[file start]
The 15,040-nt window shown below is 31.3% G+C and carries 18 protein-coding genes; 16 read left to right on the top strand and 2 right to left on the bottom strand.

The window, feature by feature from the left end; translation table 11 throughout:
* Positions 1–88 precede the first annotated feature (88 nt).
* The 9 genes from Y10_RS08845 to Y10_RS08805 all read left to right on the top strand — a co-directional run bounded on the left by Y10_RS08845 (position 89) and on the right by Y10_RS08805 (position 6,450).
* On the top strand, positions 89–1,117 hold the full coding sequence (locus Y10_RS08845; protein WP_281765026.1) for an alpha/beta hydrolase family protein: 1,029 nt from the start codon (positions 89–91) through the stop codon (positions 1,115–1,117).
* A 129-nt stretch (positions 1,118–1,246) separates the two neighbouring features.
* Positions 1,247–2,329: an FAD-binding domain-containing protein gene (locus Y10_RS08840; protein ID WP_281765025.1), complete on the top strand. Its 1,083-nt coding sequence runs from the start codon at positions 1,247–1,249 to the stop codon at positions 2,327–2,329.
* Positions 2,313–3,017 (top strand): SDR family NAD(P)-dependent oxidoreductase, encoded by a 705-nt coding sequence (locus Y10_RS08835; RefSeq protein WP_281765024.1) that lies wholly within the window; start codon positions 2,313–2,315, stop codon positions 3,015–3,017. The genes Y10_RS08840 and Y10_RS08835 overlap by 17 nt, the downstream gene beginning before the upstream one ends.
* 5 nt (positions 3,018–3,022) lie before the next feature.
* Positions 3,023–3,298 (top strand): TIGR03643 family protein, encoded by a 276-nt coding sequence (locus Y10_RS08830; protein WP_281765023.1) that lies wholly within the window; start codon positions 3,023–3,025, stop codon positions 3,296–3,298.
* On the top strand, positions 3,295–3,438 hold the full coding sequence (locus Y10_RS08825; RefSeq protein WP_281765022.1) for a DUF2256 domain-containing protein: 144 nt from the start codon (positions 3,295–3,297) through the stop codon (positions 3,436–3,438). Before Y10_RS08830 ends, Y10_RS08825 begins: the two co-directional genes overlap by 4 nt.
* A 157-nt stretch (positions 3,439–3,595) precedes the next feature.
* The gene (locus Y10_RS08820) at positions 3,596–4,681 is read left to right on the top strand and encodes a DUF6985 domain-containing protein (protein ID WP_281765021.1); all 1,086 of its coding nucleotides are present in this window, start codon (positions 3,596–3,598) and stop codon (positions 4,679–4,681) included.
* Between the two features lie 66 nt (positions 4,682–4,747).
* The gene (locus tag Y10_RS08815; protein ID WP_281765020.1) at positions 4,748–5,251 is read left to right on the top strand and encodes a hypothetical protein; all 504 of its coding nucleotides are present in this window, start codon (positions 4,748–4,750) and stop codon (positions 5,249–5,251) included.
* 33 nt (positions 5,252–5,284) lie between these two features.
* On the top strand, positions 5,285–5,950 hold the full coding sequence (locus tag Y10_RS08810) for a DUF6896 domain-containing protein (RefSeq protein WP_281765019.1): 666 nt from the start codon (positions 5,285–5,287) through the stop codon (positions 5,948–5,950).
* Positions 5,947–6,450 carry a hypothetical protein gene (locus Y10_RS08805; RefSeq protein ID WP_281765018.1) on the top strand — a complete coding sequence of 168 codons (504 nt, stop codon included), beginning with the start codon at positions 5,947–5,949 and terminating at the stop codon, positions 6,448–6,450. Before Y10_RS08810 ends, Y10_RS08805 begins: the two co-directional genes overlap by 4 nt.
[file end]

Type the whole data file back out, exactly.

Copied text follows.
The 15,040-nt window shown below is 31.3% G+C and carries 18 protein-coding genes; 16 read left to right on the top strand and 2 right to left on the bottom strand.

The window, feature by feature from the left end; translation table 11 throughout:
* Positions 1–88 precede the first annotated feature (88 nt).
* The 9 genes from Y10_RS08845 to Y10_RS08805 all read left to right on the top strand — a co-directional run bounded on the left by Y10_RS08845 (position 89) and on the right by Y10_RS08805 (position 6,450).
* On the top strand, positions 89–1,117 hold the full coding sequence (locus Y10_RS08845; protein WP_281765026.1) for an alpha/beta hydrolase family protein: 1,029 nt from the start codon (positions 89–91) through the stop codon (positions 1,115–1,117).
* A 129-nt stretch (positions 1,118–1,246) separates the two neighbouring features.
* Positions 1,247–2,329: an FAD-binding domain-containing protein gene (locus Y10_RS08840; protein ID WP_281765025.1), complete on the top strand. Its 1,083-nt coding sequence runs from the start codon at positions 1,247–1,249 to the stop codon at positions 2,327–2,329.
* Positions 2,313–3,017 (top strand): SDR family NAD(P)-dependent oxidoreductase, encoded by a 705-nt coding sequence (locus Y10_RS08835; RefSeq protein WP_281765024.1) that lies wholly within the window; start codon positions 2,313–2,315, stop codon positions 3,015–3,017. The genes Y10_RS08840 and Y10_RS08835 overlap by 17 nt, the downstream gene beginning before the upstream one ends.
* 5 nt (positions 3,018–3,022) lie before the next feature.
* Positions 3,023–3,298 (top strand): TIGR03643 family protein, encoded by a 276-nt coding sequence (locus Y10_RS08830; protein WP_281765023.1) that lies wholly within the window; start codon positions 3,023–3,025, stop codon positions 3,296–3,298.
* On the top strand, positions 3,295–3,438 hold the full coding sequence (locus Y10_RS08825; RefSeq protein WP_281765022.1) for a DUF2256 domain-containing protein: 144 nt from the start codon (positions 3,295–3,297) through the stop codon (positions 3,436–3,438). Before Y10_RS08830 ends, Y10_RS08825 begins: the two co-directional genes overlap by 4 nt.
* A 157-nt stretch (positions 3,439–3,595) precedes the next feature.
* The gene (locus Y10_RS08820) at positions 3,596–4,681 is read left to right on the top strand and encodes a DUF6985 domain-containing protein (protein ID WP_281765021.1); all 1,086 of its coding nucleotides are present in this window, start codon (positions 3,596–3,598) and stop codon (positions 4,679–4,681) included.
* Between the two features lie 66 nt (positions 4,682–4,747).
* The gene (locus tag Y10_RS08815; protein ID WP_281765020.1) at positions 4,748–5,251 is read left to right on the top strand and encodes a hypothetical protein; all 504 of its coding nucleotides are present in this window, start codon (positions 4,748–4,750) and stop codon (positions 5,249–5,251) included.
* 33 nt (positions 5,252–5,284) lie between these two features.
* On the top strand, positions 5,285–5,950 hold the full coding sequence (locus tag Y10_RS08810) for a DUF6896 domain-containing protein (RefSeq protein WP_281765019.1): 666 nt from the start codon (positions 5,285–5,287) through the stop codon (positions 5,948–5,950).
* Positions 5,947–6,450 carry a hypothetical protein gene (locus Y10_RS08805; RefSeq protein ID WP_281765018.1) on the top strand — a complete coding sequence of 168 codons (504 nt, stop codon included), beginning with the start codon at positions 5,947–5,949 and terminating at the stop codon, positions 6,448–6,450. Before Y10_RS08810 ends, Y10_RS08805 begins: the two co-directional genes overlap by 4 nt.